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Big Foley Cool
June 3, 2003

by The Rick
Undisputed Lord and Master of OnlineOnslaught.com


I hope it was worth it.  A week's worth of having to pretend somebody OTHER than Mick Foley could potentially show up as Steve Austin's special referee... just so you could say nobody officially "spoiled" RAW for you kids.

Call me crazy, but seeing Foley walk out to the ring after -- what's it been? -- a year and a half is something special no matter whether you knew it was coming or not.  Putting him smack dab in the middle of an angle that needed a pick-me-up, well, that only makes it even more special.

But perhaps I'm getting ahead of myself.  Here's RAW...

Cold open: Backstage in the GM's office.

Triple H confronts Steve Austin and demands that Austin quit screwing him over and just tell him who the special Hell in the Cell ref is going to be. Austin declines and says HHH will find out when everybody else does later tonight.  In the meantime, he exhorts HHH to "Have a nice day."

Opening music/credits/pyro: with your hosts Jim Ross and Jerry Lawler, live from Miami, FL.

Goldberg vs. 3MW's Rosie

Goldberg enters first, and man is the Miami crowd ever cheering loud for him.  Rosie enters second, and well, they're still chanting "GOOOOLD-BERG," so that's something.  And Chris Jericho enters third?  Jericho brings a steel chair out on the entrance ramp and sits himself down to scout Goldberg (and the hot crowd erupts with an "Asshole" chant).  Jericho is treated to Goldberg actually taking some lumps for the first 90 seconds or so of the match, as the 400 lbs. Rosie was in control. Then Goldberg started his superman comeback, prompting Jericho to sprint to the ring with his steel chair; however, Goldberg saw him coming and booted him off the ring apron.  Jericho beat a hasty retreat before Goldberg could even THINK about delivering a Spear.  Rosie tried regaining the advantage by attacking from behind, but Goldberg had entered No Sell Mode.  Spear, (admittedly impressive-looking) Jackhammer, and it was all over.  

Hey, nothing to complain about here: this match had just about anything you could have asked for.  It had Goldberg looking monstrously strong, it had Jericho escaping, and it had a nice little 3 minute time stamp so that nobody had time to get bored.

WWE.com Question of the Day for the Mentally Challenged:  Who will be the HitC referee?  Your choices are Steve Austin, Mick Foley, Shane McMahon, Terry Funk, and the Rock; and Jim Ross and Jerry Lawler want you to get online and vote.  Unless you're on the west coast and actually read the very small print.


Corporately-sponsored Historical Video Moment of the Night #1:  Last Monday, Steve Austin berates Kane for turning into a pussy, and then Stone Cold Stunners him.

Rob Van Dam vs. Rene Dupree

Although this one was also only around 3 minutes long, it was also just about the sharpest either member of La Resistance has looked yet.  Dupree did a nice job feeding Van Dam for RVD's distinctive offense, and the whole thing had heat going all the way thanks to how easy it is to hate pretty boys with French accents.  RVD whiffed on the Five Star Frog Splash, but instead won cleanly with a roll-up out of nowhere.  After the match, Dupree's partner, Sylvain Grenier, ran out to start a 2-on-1 attack on RVD.  RVD's partner Kane was nowhere to be seen.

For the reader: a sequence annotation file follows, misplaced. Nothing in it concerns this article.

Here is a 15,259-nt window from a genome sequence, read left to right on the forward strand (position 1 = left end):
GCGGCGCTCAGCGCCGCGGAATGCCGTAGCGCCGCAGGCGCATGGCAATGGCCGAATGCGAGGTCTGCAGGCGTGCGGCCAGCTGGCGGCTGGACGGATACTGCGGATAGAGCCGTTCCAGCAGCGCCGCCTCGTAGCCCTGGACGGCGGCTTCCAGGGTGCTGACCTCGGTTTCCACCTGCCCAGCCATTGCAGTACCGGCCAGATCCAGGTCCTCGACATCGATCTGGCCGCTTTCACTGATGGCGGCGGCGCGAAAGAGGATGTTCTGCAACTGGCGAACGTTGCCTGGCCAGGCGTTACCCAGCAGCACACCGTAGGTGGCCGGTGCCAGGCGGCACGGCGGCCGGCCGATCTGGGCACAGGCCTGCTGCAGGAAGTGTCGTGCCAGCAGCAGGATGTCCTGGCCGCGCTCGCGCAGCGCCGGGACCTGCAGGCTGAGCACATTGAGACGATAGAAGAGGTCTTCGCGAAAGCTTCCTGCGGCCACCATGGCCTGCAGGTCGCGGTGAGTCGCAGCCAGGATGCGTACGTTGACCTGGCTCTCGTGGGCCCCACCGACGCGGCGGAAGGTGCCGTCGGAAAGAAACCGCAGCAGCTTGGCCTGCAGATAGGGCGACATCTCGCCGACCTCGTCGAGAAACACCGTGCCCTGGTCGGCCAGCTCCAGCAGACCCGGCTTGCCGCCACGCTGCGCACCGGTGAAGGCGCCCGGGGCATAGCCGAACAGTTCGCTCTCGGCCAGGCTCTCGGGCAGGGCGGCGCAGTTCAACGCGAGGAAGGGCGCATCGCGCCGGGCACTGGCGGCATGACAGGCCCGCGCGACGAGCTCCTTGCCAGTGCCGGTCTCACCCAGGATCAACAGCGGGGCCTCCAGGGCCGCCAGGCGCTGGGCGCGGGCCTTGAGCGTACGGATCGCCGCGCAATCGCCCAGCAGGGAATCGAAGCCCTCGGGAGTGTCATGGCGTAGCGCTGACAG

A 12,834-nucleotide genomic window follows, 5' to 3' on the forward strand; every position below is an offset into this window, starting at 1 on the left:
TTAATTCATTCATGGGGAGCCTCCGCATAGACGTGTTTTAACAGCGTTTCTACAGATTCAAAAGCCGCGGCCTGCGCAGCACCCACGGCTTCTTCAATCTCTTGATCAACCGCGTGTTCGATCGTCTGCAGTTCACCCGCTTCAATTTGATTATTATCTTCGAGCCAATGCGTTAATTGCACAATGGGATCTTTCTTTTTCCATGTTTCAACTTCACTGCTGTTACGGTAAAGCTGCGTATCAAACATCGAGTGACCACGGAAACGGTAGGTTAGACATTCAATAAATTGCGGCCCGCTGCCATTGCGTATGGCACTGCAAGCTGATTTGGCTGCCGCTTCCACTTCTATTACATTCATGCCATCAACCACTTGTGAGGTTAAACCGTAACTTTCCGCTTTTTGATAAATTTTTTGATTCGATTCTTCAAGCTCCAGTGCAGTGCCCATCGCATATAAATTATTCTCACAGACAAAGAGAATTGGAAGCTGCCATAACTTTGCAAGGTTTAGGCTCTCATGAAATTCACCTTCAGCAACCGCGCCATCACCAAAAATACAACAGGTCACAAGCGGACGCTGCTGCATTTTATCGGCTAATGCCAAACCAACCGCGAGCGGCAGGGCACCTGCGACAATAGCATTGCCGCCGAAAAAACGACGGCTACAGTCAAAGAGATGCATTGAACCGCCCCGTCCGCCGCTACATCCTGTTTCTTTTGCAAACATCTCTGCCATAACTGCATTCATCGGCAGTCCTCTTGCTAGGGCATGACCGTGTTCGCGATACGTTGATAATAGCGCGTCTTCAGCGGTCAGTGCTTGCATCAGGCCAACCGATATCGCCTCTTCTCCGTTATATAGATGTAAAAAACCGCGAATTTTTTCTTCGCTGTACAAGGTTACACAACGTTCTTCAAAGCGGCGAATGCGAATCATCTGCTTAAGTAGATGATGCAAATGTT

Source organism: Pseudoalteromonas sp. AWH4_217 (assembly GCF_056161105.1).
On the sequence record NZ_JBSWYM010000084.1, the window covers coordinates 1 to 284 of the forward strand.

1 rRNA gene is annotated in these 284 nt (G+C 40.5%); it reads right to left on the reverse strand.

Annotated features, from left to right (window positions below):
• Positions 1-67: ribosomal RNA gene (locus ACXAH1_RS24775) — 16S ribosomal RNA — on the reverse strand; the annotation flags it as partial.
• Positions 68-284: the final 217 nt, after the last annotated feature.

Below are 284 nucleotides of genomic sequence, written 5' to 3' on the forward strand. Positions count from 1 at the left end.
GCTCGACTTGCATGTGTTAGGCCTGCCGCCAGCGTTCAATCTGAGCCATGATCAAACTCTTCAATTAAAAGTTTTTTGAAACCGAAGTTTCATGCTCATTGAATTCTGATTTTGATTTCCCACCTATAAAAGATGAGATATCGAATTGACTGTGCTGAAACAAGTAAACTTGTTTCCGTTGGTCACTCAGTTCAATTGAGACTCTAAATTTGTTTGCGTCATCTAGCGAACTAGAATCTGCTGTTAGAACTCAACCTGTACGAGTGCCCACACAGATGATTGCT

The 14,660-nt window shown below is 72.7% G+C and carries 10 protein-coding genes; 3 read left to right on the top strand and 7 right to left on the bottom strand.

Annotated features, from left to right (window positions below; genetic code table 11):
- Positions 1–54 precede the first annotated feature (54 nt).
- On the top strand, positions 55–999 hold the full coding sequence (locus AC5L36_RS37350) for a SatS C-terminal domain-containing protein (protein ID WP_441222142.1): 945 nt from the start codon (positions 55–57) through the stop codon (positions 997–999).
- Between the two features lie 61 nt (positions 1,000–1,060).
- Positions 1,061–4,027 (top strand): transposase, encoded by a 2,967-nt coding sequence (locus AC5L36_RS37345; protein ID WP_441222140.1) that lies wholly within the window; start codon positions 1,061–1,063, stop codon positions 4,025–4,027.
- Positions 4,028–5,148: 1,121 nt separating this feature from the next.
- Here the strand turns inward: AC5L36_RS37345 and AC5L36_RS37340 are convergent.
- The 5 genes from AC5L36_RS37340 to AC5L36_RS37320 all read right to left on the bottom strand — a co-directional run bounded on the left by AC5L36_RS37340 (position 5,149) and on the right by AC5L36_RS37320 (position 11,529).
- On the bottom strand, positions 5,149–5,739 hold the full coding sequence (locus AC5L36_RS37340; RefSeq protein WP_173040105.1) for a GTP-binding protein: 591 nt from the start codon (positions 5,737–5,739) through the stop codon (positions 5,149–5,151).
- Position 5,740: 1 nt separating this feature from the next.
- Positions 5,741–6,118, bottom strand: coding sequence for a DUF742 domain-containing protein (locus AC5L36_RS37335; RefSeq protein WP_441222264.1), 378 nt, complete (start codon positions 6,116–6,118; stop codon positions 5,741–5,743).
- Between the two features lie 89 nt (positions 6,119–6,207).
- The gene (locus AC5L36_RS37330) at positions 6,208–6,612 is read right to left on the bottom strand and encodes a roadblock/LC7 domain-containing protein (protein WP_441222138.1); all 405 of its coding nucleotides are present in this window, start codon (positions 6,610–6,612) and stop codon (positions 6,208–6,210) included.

Hmmm:  as I expected, RVD/Kane vs. La Resistance is our tag title match this weekend, but Kane's deal is the only really interesting aspect of it.


Vignette: amidst a bunch of supposedly-deep "Matrix-ese" doublespeak, Gail Kim manages to look simultaneously hot and cool.  Sort of like the human female manifestation of the old McDLT sandwich.  And if a smokin' Asian babe doesn't sufficiently glaze your personal donut, perhaps a smokin' Asian babe with Lita-caliber highspot capability will?

Backstage: in the GM Office, Steve Austin and Eric Bischoff are chatting.  Apparently, Bischoff has decided to take the point in terms of the upcoming Redneck Triathlon.  He has, in fact, refurbished the RAW Roulette wheel with a couple dozen redneck-ish activities, and suggests that they determine the three events for Sunday's contest totally at random.  Austin decides this is OK, and for shits and giggles, they decide to spin the wheel RIGHT NOW to determine Event #1.  It comes up "Pie Eating Contest."  Eric thinks there will be blueberry and strawberry and pumpkin; Austin calls him an idiot and wonders if he's ever seen The Rock cut a promo.  Apparently the only pie being served for the contest at Bad Blood will be of the poontang variety.  Bischoff is now ever MORE excited.  Sadly, on commentary, so is Jerry Lawler, which means random embarrassing outbursts peppered through the remaining 90 minutes of RAW.  Remember last week how I said the Redneck Triathlon would either be really hilarious or really retarded?  Well, let's just say the scales are tipping, and leave it at that for now.

Tribute to Freddie Blassie: JR manages to rope Lawler in long enough to do a relatively appropriate segue into a video collection of superstar memories about "Classy" Freddie Blassie.  Of the dozen or so personalities interviewed, Vince and Stephanie McMahon's tributes stood out, as it came across like they practically considered Freddie family, and that he felt the same way about them.


Corporately-sponsored Historical Video Moment of the Night #2: Ivory surprised herself and just about everybody else by pinning Women's Champ Jazz last week on RAW.